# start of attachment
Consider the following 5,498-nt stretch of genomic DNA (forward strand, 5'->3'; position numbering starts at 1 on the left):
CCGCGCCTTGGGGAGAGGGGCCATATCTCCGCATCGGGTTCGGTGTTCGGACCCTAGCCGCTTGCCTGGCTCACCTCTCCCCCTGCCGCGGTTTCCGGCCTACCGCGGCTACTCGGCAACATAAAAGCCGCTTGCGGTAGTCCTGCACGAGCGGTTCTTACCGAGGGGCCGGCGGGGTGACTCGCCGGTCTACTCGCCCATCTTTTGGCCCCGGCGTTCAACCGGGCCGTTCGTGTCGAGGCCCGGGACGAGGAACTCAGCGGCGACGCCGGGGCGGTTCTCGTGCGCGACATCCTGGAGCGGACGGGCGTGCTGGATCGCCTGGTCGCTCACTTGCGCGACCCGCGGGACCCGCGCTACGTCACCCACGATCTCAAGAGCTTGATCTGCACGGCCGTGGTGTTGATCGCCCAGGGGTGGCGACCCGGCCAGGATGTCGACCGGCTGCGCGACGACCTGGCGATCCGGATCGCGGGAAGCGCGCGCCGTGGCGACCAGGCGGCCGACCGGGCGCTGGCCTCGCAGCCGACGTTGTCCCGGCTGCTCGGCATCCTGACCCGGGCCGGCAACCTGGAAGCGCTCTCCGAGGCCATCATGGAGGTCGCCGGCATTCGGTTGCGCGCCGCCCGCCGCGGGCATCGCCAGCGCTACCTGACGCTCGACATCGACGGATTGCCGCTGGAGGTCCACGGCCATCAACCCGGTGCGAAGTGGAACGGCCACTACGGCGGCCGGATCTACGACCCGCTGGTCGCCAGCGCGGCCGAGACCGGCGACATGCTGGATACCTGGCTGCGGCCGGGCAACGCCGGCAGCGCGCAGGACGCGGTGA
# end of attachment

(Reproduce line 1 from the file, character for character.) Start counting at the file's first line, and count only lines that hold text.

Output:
Consider the following 5,498-nt stretch of genomic DNA (forward strand, 5'->3'; position numbering starts at 1 on the left):